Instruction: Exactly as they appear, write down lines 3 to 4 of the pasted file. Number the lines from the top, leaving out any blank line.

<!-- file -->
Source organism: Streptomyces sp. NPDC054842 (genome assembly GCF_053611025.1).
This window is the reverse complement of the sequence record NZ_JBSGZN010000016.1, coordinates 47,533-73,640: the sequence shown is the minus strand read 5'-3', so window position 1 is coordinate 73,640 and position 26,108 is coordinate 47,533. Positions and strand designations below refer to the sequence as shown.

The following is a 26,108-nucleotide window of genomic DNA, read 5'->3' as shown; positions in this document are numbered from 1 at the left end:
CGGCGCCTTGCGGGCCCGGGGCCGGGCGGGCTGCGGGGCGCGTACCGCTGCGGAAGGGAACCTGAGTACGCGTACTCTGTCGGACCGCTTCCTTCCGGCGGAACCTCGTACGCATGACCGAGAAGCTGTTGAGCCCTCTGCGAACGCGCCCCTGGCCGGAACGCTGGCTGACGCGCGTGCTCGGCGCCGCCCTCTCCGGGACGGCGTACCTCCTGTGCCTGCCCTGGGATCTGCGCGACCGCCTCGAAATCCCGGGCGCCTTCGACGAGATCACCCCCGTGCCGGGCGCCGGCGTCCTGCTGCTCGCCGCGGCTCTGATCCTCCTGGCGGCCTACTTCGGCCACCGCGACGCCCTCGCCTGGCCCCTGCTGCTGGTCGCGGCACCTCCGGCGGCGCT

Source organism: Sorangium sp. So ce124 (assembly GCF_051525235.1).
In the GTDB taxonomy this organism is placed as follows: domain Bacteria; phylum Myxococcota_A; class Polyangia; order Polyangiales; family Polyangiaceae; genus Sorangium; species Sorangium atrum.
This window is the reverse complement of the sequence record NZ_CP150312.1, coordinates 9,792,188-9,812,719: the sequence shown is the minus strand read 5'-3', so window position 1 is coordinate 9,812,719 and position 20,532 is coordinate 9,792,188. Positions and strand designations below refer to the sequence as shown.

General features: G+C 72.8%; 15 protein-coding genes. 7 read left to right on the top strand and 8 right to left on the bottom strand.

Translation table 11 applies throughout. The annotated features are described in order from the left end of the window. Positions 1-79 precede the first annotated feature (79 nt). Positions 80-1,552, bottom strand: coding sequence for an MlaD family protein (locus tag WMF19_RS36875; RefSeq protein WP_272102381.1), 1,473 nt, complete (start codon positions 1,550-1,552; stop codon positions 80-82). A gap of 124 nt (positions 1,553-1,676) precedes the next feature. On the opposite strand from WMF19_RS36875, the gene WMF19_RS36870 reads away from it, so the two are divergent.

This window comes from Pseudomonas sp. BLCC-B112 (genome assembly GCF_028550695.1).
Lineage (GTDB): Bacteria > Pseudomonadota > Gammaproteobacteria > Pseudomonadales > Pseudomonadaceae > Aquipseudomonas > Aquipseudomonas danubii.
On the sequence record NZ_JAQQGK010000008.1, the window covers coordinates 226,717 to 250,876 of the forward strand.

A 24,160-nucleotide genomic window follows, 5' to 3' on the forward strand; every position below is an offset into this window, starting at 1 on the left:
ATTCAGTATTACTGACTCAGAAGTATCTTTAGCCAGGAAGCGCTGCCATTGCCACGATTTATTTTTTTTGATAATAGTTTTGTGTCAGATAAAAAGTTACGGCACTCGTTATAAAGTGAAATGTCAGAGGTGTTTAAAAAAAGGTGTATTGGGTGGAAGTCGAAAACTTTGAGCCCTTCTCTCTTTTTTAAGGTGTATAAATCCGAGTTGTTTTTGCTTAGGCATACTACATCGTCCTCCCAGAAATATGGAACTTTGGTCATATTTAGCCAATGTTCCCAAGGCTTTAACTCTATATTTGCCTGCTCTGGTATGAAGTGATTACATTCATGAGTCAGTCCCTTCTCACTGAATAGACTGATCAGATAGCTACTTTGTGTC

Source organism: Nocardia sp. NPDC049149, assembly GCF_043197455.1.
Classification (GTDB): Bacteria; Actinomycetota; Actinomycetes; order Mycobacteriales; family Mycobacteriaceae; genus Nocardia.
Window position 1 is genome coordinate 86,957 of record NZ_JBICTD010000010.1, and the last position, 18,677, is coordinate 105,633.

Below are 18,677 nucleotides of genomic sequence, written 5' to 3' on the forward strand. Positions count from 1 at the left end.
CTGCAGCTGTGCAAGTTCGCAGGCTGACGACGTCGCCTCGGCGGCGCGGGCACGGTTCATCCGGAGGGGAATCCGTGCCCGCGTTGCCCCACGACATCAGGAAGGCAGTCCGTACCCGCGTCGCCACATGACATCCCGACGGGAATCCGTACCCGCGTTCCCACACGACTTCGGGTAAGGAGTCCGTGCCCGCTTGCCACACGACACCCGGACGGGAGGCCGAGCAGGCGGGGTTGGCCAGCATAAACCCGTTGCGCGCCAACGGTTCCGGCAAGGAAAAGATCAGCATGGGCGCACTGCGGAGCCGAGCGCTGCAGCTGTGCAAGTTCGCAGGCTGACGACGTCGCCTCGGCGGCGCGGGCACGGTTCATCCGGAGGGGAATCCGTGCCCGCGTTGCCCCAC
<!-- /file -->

The following is a 26,108-nucleotide window of genomic DNA, read 5'->3' as shown; positions in this document are numbered from 1 at the left end:
CGGCGCCTTGCGGGCCCGGGGCCGGGCGGGCTGCGGGGCGCGTACCGCTGCGGAAGGGAACCTGAGTACGCGTACTCTGTCGGACCGCTTCCTTCCGGCGGAACCTCGTACGCATGACCGAGAAGCTGTTGAGCCCTCTGCGAACGCGCCCCTGGCCGGAACGCTGGCTGACGCGCGTGCTCGGCGCCGCCCTCTCCGGGACGGCGTACCTCCTGTGCCTGCCCTGGGATCTGCGCGACCGCCTCGAAATCCCGGGCGCCTTCGACGAGATCACCCCCGTGCCGGGCGCCGGCGTCCTGCTGCTCGCCGCGGCTCTGATCCTCCTGGCGGCCTACTTCGGCCACCGCGACGCCCTCGCCTGGCCCCTGCTGCTGGTCGCGGCACCTCCGGCGGCGCT